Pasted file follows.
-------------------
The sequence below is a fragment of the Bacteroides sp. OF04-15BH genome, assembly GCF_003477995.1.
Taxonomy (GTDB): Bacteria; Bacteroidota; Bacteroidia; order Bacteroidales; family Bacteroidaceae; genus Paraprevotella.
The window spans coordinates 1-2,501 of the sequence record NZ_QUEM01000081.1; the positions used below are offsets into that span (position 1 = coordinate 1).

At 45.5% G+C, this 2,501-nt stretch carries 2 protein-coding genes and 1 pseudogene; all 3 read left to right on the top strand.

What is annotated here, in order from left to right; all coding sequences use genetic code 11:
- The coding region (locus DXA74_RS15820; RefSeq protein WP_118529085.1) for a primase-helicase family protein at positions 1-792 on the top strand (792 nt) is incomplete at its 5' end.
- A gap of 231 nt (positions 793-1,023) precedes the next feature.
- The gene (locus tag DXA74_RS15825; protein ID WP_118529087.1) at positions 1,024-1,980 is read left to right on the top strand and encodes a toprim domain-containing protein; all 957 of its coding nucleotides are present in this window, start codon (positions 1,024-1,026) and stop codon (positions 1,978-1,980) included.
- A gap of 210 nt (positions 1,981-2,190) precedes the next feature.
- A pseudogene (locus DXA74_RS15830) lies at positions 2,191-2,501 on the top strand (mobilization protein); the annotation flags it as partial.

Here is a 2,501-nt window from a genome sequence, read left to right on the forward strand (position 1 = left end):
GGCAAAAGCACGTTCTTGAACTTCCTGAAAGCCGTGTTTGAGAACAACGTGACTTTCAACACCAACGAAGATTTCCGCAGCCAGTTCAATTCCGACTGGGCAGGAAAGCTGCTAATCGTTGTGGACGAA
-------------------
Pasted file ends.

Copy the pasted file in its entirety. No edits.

The sequence below is a fragment of the Bacteroides sp. OF04-15BH genome, assembly GCF_003477995.1.
Taxonomy (GTDB): Bacteria; Bacteroidota; Bacteroidia; order Bacteroidales; family Bacteroidaceae; genus Paraprevotella.
The window spans coordinates 1-2,501 of the sequence record NZ_QUEM01000081.1; the positions used below are offsets into that span (position 1 = coordinate 1).

At 45.5% G+C, this 2,501-nt stretch carries 2 protein-coding genes and 1 pseudogene; all 3 read left to right on the top strand.

What is annotated here, in order from left to right; all coding sequences use genetic code 11:
- The coding region (locus DXA74_RS15820; RefSeq protein WP_118529085.1) for a primase-helicase family protein at positions 1-792 on the top strand (792 nt) is incomplete at its 5' end.
- A gap of 231 nt (positions 793-1,023) precedes the next feature.
- The gene (locus tag DXA74_RS15825; protein ID WP_118529087.1) at positions 1,024-1,980 is read left to right on the top strand and encodes a toprim domain-containing protein; all 957 of its coding nucleotides are present in this window, start codon (positions 1,024-1,026) and stop codon (positions 1,978-1,980) included.
- A gap of 210 nt (positions 1,981-2,190) precedes the next feature.
- A pseudogene (locus DXA74_RS15830) lies at positions 2,191-2,501 on the top strand (mobilization protein); the annotation flags it as partial.

Here is a 2,501-nt window from a genome sequence, read left to right on the forward strand (position 1 = left end):
GGCAAAAGCACGTTCTTGAACTTCCTGAAAGCCGTGTTTGAGAACAACGTGACTTTCAACACCAACGAAGATTTCCGCAGCCAGTTCAATTCCGACTGGGCAGGAAAGCTGCTAATCGTTGTGGACGAA